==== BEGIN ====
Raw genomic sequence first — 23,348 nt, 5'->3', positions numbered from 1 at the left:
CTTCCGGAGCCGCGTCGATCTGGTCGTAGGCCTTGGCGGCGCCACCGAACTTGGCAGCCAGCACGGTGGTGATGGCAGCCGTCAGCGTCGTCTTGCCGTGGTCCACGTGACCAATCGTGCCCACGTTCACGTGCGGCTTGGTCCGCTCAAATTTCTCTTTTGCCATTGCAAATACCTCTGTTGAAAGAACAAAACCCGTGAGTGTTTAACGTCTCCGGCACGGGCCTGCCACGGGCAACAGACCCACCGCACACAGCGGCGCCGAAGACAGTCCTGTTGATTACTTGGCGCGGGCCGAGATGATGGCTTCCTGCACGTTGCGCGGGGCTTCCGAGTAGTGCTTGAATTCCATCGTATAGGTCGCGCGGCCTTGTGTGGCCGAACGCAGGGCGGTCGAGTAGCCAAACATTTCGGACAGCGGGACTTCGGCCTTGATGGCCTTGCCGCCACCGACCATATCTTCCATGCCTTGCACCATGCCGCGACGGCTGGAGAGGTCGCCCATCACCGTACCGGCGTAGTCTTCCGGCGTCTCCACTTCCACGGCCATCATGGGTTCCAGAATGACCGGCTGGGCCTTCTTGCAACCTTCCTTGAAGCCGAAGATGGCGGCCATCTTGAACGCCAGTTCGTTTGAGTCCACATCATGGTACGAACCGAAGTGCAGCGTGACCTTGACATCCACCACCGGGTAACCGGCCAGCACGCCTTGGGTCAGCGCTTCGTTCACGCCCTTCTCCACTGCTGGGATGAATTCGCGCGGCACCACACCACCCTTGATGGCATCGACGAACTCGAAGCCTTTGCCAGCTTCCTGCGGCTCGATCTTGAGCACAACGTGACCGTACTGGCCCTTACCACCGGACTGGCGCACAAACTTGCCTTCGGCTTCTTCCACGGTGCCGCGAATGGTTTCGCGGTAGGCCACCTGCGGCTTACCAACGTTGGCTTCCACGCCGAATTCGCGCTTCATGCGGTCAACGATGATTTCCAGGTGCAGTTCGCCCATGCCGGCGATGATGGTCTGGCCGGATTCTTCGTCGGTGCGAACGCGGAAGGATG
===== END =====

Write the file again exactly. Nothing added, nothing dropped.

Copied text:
Raw genomic sequence first — 23,348 nt, 5'->3', positions numbered from 1 at the left:
CTTCCGGAGCCGCGTCGATCTGGTCGTAGGCCTTGGCGGCGCCACCGAACTTGGCAGCCAGCACGGTGGTGATGGCAGCCGTCAGCGTCGTCTTGCCGTGGTCCACGTGACCAATCGTGCCCACGTTCACGTGCGGCTTGGTCCGCTCAAATTTCTCTTTTGCCATTGCAAATACCTCTGTTGAAAGAACAAAACCCGTGAGTGTTTAACGTCTCCGGCACGGGCCTGCCACGGGCAACAGACCCACCGCACACAGCGGCGCCGAAGACAGTCCTGTTGATTACTTGGCGCGGGCCGAGATGATGGCTTCCTGCACGTTGCGCGGGGCTTCCGAGTAGTGCTTGAATTCCATCGTATAGGTCGCGCGGCCTTGTGTGGCCGAACGCAGGGCGGTCGAGTAGCCAAACATTTCGGACAGCGGGACTTCGGCCTTGATGGCCTTGCCGCCACCGACCATATCTTCCATGCCTTGCACCATGCCGCGACGGCTGGAGAGGTCGCCCATCACCGTACCGGCGTAGTCTTCCGGCGTCTCCACTTCCACGGCCATCATGGGTTCCAGAATGACCGGCTGGGCCTTCTTGCAACCTTCCTTGAAGCCGAAGATGGCGGCCATCTTGAACGCCAGTTCGTTTGAGTCCACATCATGGTACGAACCGAAGTGCAGCGTGACCTTGACATCCACCACCGGGTAACCGGCCAGCACGCCTTGGGTCAGCGCTTCGTTCACGCCCTTCTCCACTGCTGGGATGAATTCGCGCGGCACCACACCACCCTTGATGGCATCGACGAACTCGAAGCCTTTGCCAGCTTCCTGCGGCTCGATCTTGAGCACAACGTGACCGTACTGGCCCTTACCACCGGACTGGCGCACAAACTTGCCTTCGGCTTCTTCCACGGTGCCGCGAATGGTTTCGCGGTAGGCCACCTGCGGCTTACCAACGTTGGCTTCCACGCCGAATTCGCGCTTCATGCGGTCAACGATGATTTCCAGGTGCAGTTCGCCCATGCCGGCGATGATGGTCTGGCCGGATTCTTCGTCGGTGCGAACGCGGAAGGATG